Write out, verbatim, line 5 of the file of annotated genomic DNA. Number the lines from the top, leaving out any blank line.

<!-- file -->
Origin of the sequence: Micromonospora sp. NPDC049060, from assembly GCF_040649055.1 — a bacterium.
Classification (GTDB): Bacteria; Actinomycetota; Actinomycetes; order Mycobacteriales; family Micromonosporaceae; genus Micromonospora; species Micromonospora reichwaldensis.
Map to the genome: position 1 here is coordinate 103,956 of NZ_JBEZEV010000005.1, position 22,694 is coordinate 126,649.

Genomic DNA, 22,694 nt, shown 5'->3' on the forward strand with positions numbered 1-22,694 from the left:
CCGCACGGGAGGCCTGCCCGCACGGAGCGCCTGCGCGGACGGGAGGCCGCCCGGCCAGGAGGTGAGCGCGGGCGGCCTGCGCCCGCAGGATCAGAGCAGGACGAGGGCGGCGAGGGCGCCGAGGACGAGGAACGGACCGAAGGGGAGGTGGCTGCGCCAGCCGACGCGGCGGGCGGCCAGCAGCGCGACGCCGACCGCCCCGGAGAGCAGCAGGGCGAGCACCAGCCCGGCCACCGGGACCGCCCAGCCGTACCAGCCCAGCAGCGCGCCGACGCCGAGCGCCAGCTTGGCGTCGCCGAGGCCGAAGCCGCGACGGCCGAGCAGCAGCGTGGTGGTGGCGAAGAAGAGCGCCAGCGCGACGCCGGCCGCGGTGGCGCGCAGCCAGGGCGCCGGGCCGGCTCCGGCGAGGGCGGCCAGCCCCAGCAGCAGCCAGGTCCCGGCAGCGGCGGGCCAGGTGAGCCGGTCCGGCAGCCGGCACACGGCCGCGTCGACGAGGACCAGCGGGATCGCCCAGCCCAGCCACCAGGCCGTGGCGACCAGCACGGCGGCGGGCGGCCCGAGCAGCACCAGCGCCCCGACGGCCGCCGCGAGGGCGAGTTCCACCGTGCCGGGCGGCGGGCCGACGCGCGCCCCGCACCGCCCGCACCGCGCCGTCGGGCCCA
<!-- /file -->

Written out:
CCGCACGGGAGGCCTGCCCGCACGGAGCGCCTGCGCGGACGGGAGGCCGCCCGGCCAGGAGGTGAGCGCGGGCGGCCTGCGCCCGCAGGATCAGAGCAGGACGAGGGCGGCGAGGGCGCCGAGGACGAGGAACGGACCGAAGGGGAGGTGGCTGCGCCAGCCGACGCGGCGGGCGGCCAGCAGCGCGACGCCGACCGCCCCGGAGAGCAGCAGGGCGAGCACCAGCCCGGCCACCGGGACCGCCCAGCCGTACCAGCCCAGCAGCGCGCCGACGCCGAGCGCCAGCTTGGCGTCGCCGAGGCCGAAGCCGCGACGGCCGAGCAGCAGCGTGGTGGTGGCGAAGAAGAGCGCCAGCGCGACGCCGGCCGCGGTGGCGCGCAGCCAGGGCGCCGGGCCGGCTCCGGCGAGGGCGGCCAGCCCCAGCAGCAGCCAGGTCCCGGCAGCGGCGGGCCAGGTGAGCCGGTCCGGCAGCCGGCACACGGCCGCGTCGACGAGGACCAGCGGGATCGCCCAGCCCAGCCACCAGGCCGTGGCGACCAGCACGGCGGCGGGCGGCCCGAGCAGCACCAGCGCCCCGACGGCCGCCGCGAGGGCGAGTTCCACCGTGCCGGGCGGCGGGCCGACGCGCGCCCCGCACCGCCCGCACCGCGCCGTCGGGCCCA